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Changing investment habits as people near retirement

After stocks leaped forward in 2013, the hangover in the early going of 2014, not surprisingly, took a toll on retirement savers’ risk tolerance.

The Retirement Advisor Confidence Index, a monthly poll of wealth managers, fell 4.2 points, to 52.5, in February, one of the steepest drops since Financial Planning magazine began tracking the measure.

Clients on the whole pulled money from stocks and bonds to put into cash accounts, and they cut back on retirement planning services and retirement-oriented investment products, according to the magazine. Still, readings in excess of 50 are considered expansionary.

Investors notoriously buy and sell at precisely the wrong time. But when they get near or into retirement, something even more alarming seems to occur, according to research in behavioral finance.

The aging process can derail clients’ original investment intentions, making their portfolios vulnerable to a counterintuitive mix of overconfidence and loss aversion, according to a new paper in the Retirement Management Journal.

“People change as they get older, and I wanted to investigate how aging changes the way people manage money and work with an adviser,” said Helen Simon, a financial adviser who also teaches classes on investments and risk management at Florida International University.

On that front, she says, there is ample room for improvement.

Advisers and clients alike often fail to bring up key issues that will affect the clients’ financial futures or focus too heavily on the wrong issues, she said.

Many retirees take lump-sum pension buyouts because they think they can manage the money to better returns than could be had with an annuity and out of fear of giving up control over the money to an insurance company, she said.

“Marketers play havoc with this behavioral flaw, encouraging retirees to take their lump sums and do it themselves; similar to the scenario of lottery winners, who overwhelmingly take the lump sum only to end up broke and often in debt,” Simon writes in her paper.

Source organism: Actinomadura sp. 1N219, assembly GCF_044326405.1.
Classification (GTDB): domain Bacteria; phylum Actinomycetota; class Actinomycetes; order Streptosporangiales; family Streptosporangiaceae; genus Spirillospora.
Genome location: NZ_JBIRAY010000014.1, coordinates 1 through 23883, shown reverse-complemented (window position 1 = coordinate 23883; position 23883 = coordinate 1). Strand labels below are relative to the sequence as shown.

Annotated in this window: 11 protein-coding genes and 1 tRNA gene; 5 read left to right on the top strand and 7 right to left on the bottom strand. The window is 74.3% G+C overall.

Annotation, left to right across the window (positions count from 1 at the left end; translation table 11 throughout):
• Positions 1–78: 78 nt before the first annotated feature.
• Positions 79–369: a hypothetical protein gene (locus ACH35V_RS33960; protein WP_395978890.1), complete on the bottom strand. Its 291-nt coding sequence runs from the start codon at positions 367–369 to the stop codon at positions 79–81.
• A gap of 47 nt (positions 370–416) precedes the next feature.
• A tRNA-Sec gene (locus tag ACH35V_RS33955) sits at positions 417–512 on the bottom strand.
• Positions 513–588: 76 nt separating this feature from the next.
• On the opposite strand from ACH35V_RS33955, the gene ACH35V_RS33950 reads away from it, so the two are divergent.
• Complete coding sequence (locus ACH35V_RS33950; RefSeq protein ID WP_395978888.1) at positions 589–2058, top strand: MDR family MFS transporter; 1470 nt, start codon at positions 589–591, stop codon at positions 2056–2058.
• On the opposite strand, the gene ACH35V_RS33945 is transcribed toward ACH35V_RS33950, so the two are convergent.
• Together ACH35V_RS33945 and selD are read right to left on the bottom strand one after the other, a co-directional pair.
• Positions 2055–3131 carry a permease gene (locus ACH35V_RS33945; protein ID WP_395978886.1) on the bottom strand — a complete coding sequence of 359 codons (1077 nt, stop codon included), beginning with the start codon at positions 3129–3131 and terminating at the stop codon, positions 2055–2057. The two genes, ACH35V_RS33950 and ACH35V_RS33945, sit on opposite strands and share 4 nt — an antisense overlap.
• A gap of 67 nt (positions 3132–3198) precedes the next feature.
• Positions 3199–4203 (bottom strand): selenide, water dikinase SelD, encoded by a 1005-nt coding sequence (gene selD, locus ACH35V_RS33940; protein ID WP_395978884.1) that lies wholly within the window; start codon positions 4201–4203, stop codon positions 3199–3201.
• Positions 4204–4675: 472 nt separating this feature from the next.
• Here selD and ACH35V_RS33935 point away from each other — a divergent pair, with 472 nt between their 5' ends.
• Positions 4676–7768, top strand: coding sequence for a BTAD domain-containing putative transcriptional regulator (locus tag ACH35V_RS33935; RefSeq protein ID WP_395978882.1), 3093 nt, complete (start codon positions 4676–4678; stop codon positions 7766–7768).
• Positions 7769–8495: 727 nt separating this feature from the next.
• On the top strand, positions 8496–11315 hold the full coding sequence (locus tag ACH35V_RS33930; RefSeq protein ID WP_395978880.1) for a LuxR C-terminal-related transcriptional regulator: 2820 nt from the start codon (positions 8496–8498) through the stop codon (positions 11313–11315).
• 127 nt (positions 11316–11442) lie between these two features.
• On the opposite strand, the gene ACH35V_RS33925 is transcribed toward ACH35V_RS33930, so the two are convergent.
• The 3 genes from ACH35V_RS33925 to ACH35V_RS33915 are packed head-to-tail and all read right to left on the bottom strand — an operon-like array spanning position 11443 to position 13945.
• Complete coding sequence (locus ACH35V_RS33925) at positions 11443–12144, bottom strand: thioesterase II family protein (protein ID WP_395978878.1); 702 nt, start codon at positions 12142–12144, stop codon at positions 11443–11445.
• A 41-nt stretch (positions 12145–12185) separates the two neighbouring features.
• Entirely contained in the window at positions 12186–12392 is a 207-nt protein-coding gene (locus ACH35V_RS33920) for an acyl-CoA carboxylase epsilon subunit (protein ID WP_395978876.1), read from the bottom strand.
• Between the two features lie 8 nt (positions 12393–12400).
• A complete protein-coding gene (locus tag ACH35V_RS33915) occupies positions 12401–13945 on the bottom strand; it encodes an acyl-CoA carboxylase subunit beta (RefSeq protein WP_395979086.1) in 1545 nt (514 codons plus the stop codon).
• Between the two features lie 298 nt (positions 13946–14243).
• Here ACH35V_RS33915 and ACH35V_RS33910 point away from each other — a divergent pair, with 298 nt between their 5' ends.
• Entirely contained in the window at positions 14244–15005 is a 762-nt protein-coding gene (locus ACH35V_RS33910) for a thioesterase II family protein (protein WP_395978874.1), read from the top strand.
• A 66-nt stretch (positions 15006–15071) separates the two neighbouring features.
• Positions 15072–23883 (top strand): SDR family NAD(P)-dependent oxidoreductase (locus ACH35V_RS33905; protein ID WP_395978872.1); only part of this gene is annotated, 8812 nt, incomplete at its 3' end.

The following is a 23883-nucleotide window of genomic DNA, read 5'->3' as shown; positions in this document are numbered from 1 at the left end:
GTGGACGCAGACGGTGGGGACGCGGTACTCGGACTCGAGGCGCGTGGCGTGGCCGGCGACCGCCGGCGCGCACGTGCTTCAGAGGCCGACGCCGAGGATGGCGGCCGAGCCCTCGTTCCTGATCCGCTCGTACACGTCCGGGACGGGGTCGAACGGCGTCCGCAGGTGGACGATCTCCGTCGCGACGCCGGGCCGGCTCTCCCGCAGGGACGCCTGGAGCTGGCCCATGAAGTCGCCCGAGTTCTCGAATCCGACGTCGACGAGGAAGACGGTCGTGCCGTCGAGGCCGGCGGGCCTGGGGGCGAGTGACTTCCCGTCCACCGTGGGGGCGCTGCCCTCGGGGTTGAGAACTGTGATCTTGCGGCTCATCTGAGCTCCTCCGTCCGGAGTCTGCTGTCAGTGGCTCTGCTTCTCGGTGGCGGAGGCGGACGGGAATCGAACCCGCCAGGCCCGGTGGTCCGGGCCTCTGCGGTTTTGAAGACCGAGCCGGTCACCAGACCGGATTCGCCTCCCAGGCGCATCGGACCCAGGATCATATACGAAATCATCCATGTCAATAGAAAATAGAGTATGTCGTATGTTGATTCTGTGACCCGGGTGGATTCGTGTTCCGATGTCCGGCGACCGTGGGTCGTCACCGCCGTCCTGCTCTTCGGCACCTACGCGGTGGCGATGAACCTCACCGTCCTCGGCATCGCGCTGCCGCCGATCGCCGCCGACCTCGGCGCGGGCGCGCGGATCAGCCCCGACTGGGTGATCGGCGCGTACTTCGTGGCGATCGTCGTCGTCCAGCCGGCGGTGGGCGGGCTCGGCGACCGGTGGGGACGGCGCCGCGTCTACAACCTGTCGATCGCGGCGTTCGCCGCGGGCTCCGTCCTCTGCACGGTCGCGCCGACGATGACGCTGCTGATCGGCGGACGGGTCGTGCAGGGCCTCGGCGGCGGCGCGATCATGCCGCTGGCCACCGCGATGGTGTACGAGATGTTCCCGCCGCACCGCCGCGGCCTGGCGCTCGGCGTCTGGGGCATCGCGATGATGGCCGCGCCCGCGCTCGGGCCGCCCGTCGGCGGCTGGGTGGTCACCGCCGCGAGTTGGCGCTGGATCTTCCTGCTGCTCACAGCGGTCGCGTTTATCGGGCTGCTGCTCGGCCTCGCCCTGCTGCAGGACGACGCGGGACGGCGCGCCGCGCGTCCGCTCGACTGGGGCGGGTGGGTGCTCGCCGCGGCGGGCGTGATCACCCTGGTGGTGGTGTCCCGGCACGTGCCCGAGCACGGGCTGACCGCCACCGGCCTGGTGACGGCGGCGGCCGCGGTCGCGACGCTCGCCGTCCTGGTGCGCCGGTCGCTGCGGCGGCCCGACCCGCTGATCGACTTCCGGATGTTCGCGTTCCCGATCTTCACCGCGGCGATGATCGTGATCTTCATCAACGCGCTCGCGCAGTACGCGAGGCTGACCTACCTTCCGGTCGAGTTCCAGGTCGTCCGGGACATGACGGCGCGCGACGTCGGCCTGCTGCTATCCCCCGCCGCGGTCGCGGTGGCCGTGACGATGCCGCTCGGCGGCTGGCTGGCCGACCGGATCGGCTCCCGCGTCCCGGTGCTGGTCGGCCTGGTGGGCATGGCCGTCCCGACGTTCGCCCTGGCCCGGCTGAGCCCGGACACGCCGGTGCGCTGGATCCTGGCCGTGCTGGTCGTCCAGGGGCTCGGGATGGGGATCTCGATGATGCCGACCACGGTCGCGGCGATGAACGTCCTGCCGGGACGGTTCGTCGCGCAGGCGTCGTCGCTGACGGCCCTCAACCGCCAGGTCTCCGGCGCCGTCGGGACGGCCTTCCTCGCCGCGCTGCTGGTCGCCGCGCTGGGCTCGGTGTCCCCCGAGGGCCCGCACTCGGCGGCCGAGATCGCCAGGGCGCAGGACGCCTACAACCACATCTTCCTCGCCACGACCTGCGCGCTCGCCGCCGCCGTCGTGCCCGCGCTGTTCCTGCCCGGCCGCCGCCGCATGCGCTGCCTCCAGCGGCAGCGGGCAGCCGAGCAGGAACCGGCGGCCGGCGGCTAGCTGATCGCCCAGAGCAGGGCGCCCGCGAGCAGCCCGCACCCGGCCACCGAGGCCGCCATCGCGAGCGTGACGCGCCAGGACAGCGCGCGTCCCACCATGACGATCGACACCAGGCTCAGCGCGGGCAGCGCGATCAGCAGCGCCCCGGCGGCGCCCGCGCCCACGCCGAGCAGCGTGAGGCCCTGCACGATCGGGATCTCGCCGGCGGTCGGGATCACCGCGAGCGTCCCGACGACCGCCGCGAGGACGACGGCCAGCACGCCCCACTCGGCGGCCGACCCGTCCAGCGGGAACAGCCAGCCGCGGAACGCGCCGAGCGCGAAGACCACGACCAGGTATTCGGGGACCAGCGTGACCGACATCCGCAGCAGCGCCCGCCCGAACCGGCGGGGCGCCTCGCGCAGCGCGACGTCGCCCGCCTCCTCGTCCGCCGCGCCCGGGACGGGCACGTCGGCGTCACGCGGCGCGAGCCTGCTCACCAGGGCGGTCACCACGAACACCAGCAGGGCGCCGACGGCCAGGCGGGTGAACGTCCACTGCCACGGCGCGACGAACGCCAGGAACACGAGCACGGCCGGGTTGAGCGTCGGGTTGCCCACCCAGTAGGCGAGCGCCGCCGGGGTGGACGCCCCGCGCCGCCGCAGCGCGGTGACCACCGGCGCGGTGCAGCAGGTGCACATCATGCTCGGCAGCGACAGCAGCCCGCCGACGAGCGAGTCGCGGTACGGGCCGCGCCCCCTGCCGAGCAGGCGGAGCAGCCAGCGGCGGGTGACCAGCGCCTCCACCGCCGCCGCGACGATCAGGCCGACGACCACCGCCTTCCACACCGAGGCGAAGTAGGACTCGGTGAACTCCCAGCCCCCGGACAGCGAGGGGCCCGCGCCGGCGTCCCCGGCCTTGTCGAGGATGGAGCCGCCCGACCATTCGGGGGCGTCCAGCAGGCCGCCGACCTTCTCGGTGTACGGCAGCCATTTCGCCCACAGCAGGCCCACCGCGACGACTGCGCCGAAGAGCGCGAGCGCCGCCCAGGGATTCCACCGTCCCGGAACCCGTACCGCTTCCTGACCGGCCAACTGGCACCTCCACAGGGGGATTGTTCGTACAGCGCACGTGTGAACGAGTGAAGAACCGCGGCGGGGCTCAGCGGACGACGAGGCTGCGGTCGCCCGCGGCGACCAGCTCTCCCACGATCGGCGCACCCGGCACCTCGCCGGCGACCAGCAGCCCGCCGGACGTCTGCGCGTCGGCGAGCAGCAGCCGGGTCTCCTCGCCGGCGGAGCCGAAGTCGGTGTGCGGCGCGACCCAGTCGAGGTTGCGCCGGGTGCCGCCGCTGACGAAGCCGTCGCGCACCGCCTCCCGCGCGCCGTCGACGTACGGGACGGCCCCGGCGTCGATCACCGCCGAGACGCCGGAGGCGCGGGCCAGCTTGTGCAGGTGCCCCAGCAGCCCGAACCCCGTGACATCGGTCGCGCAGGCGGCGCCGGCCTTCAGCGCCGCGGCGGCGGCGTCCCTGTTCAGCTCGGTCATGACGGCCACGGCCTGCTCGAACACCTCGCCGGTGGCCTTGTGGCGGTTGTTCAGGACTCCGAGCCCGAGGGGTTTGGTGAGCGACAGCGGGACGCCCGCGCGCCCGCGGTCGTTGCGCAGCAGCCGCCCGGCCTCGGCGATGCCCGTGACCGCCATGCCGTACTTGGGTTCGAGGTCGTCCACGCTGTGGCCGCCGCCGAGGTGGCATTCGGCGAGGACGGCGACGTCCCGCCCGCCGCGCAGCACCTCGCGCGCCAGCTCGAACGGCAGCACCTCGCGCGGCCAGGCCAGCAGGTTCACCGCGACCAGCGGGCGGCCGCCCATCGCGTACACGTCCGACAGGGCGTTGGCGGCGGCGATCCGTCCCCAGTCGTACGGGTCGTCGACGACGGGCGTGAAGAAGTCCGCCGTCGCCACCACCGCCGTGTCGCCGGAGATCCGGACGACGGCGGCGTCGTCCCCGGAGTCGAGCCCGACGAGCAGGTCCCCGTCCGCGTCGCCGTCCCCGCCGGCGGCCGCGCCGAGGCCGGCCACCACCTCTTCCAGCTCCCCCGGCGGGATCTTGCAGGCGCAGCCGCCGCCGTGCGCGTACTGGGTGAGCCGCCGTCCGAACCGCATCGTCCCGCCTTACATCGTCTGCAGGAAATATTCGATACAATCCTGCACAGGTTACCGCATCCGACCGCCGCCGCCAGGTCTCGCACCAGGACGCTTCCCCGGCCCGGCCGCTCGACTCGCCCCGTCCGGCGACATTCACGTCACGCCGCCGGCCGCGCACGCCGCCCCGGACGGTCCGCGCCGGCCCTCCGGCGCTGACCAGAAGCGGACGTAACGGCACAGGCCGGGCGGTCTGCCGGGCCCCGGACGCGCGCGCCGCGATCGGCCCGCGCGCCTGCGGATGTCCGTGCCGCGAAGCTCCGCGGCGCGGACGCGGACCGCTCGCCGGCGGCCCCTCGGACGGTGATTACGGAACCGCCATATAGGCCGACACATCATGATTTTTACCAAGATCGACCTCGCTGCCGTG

She said she understands how paralyzing all the retirement investing choices can be.

“I’m 57 myself now, and all of my friends are going through this stage of life. I kept feeling that if I’m perplexed about all this, how do they feel?” she said.

“A girlfriend of mine had an adviser who for 15 years just kept saying she’d be OK. Well, she’s not.”

To be sure, there are plenty of concerns about annuities.

They are complex financial instruments with particularly low returns in the current interest rate environment and have a history of aggressive sales tactics and high fees.

By the same token, the nonannuity investment world has had its own share of misdeeds toward investors, from fraud to fees.

Meanwhile, aging baby boomers are left to grapple with how to devise a spending strategy that keeps them from running out of money but also doesn’t force them to live too frugally, all while navigating the cognitive decline that can derail their best-laid plans, she said.

“As advisers we must recognize and acknowledge these flaws in both ourselves and our clients,” she writes in the paper.

“We must work to lessen their detrimental effects by actively listening and engaging the client in discussion about their feelings toward their retirement income, education and misconceptions, while sincerely sharing our clients concerns.